KENYA: Treasury Cabinet Secretary Njuguna Ndungu has disclosed that the Ruto administration plans to cut corporate taxes to 25 percent from the current 30 percent from FY24/25 and beyond.
Additionally, the authorities plan on reintroducing a minimum tax; reviewing the value added tax rate and its threshold; introducing an excise duty on coal; introducing a carbon tax; introducing a vehicle circulation tax; and finally introducing VAT on education and insurance. (Bloomberg).
Since last year, the notion of higher taxes has been heavily opposed given the state of households and businesses as they have faced elevated price pressures. Recall that the legality of passing the Finance Bill 2023 culminated on 8 September, when the Supreme Court opted to uphold the decision made by the court of appeal, effectively allowing the Finance Bill to stand. This is despite the continuous backlash the government has received on the raft of tax changes.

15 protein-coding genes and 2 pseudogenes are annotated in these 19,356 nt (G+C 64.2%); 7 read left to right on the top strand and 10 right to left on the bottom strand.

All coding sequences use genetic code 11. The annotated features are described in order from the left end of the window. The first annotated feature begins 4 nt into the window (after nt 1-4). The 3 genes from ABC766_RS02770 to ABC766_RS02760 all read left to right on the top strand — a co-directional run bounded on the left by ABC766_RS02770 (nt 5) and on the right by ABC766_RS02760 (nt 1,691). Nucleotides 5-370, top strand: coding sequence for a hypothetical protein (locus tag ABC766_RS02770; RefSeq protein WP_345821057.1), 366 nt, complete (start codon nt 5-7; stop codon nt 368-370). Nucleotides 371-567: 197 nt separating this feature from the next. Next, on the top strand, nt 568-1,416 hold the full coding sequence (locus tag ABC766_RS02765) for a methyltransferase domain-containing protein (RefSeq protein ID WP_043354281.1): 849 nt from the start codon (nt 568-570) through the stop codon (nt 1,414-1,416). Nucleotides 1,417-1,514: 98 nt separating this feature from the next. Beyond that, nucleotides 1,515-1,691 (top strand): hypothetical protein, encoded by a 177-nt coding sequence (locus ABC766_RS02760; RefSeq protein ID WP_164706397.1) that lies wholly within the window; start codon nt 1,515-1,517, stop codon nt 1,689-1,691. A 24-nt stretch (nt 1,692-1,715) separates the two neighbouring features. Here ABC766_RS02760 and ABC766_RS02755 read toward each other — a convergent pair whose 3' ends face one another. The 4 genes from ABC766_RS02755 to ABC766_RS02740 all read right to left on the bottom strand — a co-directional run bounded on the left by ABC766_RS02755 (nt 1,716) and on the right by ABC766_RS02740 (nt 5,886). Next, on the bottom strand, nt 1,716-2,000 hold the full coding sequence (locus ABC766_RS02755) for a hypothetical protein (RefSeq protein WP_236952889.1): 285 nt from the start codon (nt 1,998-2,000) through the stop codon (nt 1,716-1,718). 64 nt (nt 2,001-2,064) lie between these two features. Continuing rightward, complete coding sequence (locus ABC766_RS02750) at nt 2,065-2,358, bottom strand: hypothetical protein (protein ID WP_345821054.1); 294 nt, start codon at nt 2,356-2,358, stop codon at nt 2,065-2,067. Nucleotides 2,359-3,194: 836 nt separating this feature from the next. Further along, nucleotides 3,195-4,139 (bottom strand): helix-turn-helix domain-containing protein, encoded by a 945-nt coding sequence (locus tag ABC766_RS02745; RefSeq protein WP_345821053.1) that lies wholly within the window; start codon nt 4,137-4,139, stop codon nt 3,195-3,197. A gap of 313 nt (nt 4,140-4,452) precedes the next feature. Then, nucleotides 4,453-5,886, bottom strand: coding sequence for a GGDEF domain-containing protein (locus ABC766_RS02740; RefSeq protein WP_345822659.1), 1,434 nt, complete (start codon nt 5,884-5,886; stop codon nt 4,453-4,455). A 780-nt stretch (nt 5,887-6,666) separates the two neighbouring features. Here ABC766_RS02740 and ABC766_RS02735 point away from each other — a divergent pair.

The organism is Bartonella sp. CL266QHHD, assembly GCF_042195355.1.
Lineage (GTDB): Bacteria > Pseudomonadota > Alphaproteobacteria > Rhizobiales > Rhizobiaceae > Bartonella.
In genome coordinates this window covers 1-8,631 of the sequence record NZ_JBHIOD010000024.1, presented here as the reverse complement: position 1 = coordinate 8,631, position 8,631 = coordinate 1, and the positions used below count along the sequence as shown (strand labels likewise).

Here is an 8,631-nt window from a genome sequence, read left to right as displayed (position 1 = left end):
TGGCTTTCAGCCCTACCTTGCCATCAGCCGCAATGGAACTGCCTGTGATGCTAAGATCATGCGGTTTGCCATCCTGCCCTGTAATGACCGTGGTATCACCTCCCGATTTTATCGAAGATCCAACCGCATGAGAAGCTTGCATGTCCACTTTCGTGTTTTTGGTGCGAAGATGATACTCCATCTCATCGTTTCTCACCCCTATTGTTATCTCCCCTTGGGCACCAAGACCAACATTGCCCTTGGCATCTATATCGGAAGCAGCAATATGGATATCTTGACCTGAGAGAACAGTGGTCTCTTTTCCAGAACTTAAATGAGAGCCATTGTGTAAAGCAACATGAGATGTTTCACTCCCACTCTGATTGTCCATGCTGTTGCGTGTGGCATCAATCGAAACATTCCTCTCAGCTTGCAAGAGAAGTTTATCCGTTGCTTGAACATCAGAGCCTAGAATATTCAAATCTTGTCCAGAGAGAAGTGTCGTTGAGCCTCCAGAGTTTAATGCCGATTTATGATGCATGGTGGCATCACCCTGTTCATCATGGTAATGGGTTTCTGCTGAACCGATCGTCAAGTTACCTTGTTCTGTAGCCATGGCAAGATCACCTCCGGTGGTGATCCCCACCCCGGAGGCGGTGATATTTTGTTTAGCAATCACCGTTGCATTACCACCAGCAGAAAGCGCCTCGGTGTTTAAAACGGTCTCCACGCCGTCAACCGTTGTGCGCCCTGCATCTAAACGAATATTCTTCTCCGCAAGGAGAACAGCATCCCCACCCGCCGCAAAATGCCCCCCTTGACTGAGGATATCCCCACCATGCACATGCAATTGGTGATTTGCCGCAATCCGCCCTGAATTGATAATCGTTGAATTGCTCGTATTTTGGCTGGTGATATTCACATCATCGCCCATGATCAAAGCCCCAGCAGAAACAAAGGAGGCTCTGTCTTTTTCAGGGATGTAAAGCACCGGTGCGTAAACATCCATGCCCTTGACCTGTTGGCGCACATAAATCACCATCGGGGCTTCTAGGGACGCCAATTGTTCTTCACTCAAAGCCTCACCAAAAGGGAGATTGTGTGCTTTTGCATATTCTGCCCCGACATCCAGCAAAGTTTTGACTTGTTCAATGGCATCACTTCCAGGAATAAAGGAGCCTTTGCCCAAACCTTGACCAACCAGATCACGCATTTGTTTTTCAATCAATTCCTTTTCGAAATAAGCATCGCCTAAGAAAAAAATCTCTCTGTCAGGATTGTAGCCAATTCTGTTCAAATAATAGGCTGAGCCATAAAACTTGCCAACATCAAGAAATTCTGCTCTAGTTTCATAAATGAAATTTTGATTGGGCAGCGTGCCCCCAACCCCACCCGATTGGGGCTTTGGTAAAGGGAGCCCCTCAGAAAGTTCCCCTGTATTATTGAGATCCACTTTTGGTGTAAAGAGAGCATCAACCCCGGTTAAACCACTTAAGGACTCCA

Recall that in FY22/23, Kenya missed its revenue targets, collecting KES2,360.5 billion (16.3 percent of GDP) against a target of KES2,478.6 billion. The target was missed given shortfalls in tax collections. In FY23/24, the government is hoping to raise KES2,919.8bn (18.5 percent of GDP), with the Finance Bill’s raft of new taxes, expected to support this endeavour. We have highlighted before that it is unlikely that government will meet its target this year, but the Finance Bill is a step in the right direction if Kenya wants to raise its total revenue as a percentage of GDP to 25 percent by the end of 2030.